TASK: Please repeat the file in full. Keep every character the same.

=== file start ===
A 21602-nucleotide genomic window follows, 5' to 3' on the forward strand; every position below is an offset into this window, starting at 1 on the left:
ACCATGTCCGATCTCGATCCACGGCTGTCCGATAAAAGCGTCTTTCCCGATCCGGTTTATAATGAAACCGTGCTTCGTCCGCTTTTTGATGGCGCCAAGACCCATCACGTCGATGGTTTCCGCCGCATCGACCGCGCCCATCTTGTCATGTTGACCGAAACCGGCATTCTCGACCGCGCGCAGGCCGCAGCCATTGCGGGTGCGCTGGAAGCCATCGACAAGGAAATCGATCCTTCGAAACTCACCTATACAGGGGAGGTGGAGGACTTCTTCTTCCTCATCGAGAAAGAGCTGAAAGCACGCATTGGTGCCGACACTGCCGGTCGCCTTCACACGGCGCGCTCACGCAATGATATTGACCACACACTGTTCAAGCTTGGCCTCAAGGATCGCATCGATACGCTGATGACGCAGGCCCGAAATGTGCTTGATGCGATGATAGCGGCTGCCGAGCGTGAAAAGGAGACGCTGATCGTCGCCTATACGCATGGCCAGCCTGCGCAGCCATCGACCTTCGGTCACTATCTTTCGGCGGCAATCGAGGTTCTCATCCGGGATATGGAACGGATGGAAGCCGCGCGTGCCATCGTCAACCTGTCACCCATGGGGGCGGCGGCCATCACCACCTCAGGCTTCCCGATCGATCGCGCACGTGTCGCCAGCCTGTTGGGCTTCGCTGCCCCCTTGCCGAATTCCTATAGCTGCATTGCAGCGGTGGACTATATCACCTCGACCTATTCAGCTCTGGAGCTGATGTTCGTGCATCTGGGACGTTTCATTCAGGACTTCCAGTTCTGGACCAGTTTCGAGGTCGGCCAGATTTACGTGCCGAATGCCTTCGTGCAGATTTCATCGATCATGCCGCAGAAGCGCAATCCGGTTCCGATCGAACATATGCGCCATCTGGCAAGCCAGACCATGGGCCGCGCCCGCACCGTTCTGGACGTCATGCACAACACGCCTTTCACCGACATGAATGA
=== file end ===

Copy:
A 21602-nucleotide genomic window follows, 5' to 3' on the forward strand; every position below is an offset into this window, starting at 1 on the left:
ACCATGTCCGATCTCGATCCACGGCTGTCCGATAAAAGCGTCTTTCCCGATCCGGTTTATAATGAAACCGTGCTTCGTCCGCTTTTTGATGGCGCCAAGACCCATCACGTCGATGGTTTCCGCCGCATCGACCGCGCCCATCTTGTCATGTTGACCGAAACCGGCATTCTCGACCGCGCGCAGGCCGCAGCCATTGCGGGTGCGCTGGAAGCCATCGACAAGGAAATCGATCCTTCGAAACTCACCTATACAGGGGAGGTGGAGGACTTCTTCTTCCTCATCGAGAAAGAGCTGAAAGCACGCATTGGTGCCGACACTGCCGGTCGCCTTCACACGGCGCGCTCACGCAATGATATTGACCACACACTGTTCAAGCTTGGCCTCAAGGATCGCATCGATACGCTGATGACGCAGGCCCGAAATGTGCTTGATGCGATGATAGCGGCTGCCGAGCGTGAAAAGGAGACGCTGATCGTCGCCTATACGCATGGCCAGCCTGCGCAGCCATCGACCTTCGGTCACTATCTTTCGGCGGCAATCGAGGTTCTCATCCGGGATATGGAACGGATGGAAGCCGCGCGTGCCATCGTCAACCTGTCACCCATGGGGGCGGCGGCCATCACCACCTCAGGCTTCCCGATCGATCGCGCACGTGTCGCCAGCCTGTTGGGCTTCGCTGCCCCCTTGCCGAATTCCTATAGCTGCATTGCAGCGGTGGACTATATCACCTCGACCTATTCAGCTCTGGAGCTGATGTTCGTGCATCTGGGACGTTTCATTCAGGACTTCCAGTTCTGGACCAGTTTCGAGGTCGGCCAGATTTACGTGCCGAATGCCTTCGTGCAGATTTCATCGATCATGCCGCAGAAGCGCAATCCGGTTCCGATCGAACATATGCGCCATCTGGCAAGCCAGACCATGGGCCGCGCCCGCACCGTTCTGGACGTCATGCACAACACGCCTTTCACCGACATGAATGA